Idioms are a key part of language. They are little nuggets of poetry in a paragraph of prose. But, if truth be told, they can be a real thorn in the side of translators. In this Ultimate Guide to Translating Idioms, Lucy explains what an idiom is, why they are the cause of such misery for translators and how to actually translate the pesky blighters. So, let’s cut to the chase…
What is an idiom?
1. a group of words established by usage as having a meaning not deducible from those of the individual words (e.g. over the moon).
2. a form of expression natural to a language, person or group of people.
Looking at this dictionary definition (thanks Google), it comes as no surprise that idioms are difficult to translate. An idiom is “a group of words that portray a meaning that cannot be guessed from knowing the meaning of the individual words”. In other words, the only way to know what an idiom means is to know the idiom. Their very nature means that you can’t work out the meaning of the phrase from the phrase alone.
Part two of the definition states that idioms are “a form of expression natural to a language”. And that brings us nicely on to the next section of this article…
Why translating idioms is different to translating normal text
There are two different ways of translating text:
Method A: Translate the individual words. This is the method commonly used by non-professionals and in machine translation. The translator or machine looks at the meaning of the individual words and searches for equivalent words in the target language. It is commonly known as literal translation (DE: wörtliche Übersetzung).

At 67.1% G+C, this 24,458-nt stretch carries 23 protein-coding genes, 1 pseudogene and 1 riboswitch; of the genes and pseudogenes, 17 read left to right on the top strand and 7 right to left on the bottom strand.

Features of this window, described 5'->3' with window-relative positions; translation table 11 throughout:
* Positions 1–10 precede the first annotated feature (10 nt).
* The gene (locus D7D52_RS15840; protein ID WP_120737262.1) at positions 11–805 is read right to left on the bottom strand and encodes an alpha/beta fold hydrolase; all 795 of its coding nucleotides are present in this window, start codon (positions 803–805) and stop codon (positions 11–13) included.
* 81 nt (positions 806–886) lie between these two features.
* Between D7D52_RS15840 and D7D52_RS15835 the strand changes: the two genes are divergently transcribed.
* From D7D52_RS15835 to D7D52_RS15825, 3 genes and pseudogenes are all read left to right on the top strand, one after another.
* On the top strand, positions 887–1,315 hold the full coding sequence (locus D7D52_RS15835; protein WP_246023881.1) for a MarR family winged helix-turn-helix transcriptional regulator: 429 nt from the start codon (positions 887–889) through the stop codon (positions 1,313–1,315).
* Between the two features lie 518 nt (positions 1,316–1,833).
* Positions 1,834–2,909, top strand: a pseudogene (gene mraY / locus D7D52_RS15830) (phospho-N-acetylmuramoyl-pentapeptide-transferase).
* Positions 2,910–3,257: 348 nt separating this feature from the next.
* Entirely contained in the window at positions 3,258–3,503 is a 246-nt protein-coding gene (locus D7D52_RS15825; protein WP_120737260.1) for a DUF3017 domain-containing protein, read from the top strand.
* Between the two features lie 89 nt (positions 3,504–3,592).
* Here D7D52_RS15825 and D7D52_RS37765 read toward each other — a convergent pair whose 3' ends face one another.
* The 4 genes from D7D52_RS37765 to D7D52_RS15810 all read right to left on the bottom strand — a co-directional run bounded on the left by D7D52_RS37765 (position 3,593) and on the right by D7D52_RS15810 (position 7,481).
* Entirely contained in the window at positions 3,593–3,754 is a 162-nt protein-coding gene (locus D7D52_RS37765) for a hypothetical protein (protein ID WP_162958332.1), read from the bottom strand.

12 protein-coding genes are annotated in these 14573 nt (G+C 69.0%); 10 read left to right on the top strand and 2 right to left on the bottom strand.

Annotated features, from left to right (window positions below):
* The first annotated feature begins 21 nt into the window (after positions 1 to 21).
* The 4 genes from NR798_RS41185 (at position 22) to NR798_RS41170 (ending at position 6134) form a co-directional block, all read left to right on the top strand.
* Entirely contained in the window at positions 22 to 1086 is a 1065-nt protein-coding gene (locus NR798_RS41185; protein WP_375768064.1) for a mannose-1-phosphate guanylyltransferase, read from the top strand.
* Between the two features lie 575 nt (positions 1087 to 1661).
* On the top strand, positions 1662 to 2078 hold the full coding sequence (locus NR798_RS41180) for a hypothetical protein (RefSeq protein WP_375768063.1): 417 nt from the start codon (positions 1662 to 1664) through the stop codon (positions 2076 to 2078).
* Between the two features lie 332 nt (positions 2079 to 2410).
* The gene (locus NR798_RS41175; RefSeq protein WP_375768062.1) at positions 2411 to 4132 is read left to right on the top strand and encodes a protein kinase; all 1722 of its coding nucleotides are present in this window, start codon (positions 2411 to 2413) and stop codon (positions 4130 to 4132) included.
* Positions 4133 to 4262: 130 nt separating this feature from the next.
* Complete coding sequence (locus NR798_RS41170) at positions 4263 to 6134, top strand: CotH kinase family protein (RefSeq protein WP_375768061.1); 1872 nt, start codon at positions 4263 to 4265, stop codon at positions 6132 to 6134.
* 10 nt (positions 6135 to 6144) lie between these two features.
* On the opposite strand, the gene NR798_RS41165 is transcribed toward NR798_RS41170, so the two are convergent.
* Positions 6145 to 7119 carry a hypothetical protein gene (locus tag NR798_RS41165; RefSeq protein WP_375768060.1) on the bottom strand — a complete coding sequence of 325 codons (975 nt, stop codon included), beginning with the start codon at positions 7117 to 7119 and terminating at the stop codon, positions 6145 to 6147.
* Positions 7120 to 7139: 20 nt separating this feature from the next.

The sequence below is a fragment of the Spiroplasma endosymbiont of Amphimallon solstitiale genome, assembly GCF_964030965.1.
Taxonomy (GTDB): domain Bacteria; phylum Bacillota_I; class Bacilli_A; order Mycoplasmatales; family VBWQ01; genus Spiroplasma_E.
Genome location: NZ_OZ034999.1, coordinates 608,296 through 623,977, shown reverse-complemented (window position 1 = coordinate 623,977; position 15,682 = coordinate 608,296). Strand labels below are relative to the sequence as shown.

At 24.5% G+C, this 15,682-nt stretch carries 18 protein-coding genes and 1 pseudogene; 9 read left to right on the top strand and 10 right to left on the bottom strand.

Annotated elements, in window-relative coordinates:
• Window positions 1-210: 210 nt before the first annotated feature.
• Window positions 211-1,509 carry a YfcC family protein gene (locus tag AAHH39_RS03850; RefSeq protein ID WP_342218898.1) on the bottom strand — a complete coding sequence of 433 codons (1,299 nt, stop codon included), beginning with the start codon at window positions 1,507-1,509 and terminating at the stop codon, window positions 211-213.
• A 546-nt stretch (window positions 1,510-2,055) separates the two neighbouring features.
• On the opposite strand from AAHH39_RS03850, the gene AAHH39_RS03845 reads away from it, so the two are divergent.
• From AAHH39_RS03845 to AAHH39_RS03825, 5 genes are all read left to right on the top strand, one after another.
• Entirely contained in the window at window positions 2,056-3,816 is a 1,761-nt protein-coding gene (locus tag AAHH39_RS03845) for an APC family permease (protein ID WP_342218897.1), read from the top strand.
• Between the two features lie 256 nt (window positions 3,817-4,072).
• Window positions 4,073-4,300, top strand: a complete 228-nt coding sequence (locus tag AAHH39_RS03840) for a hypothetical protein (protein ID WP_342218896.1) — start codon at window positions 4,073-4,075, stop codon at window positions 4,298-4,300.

Method B: Understand the meaning of the phrase or sentence (or even paragraph in certain cases) and come up with a phrase or sentence that expresses the same meaning in the target language. This is the method applied by professional translators and it is what allows professional translators to create texts that read like they have been written in the target language, rather than as translations (a common pitfall of inexperienced translators and machine translations).
Looking back to our two definitions of an idiom; Definition One stated that the meaning of an idiom cannot be deduced from the individual words. This means that Translation Method A will bring up all kinds of brilliant results:
If you translate literally, you have literally no chance when it comes to idioms.
One of my favourite idioms in English is “cutting off your nose to spite your face” (because it is so expressive, not because I like the violence!). If you translate this literally into German, you end up with something along the lines of “schneide deine Nase ab, um dein Gesicht zu ärgern”, as confirmed by our good old friend Google Translate:
This makes absolutely no sense to German speakers. The correct German idiom is “sich ins eigene Fleisch schneiden”, or “to cut your own flesh”. Which equally, when put like that, sounds fairly hideous to English speakers!
As idioms are defined as “forms of expression natural to a language” that “have a meaning not deducible from those of the individual words”, it follows that you cannot translate an unfamiliar idiom by simply understanding the meaning of the words in the phrase.
Idioms vary from country to country and they rarely have word-for-word equivalents across different languages. In the next section, we take a look at one particular English idiom – “killing two birds with one stone” – and see how it translates into eleven different languages.
Killing two birds with one stone – one phrase in twelve languages
This is an extract from a blog post I wrote many years ago, whilst working at a translation company in Berlin…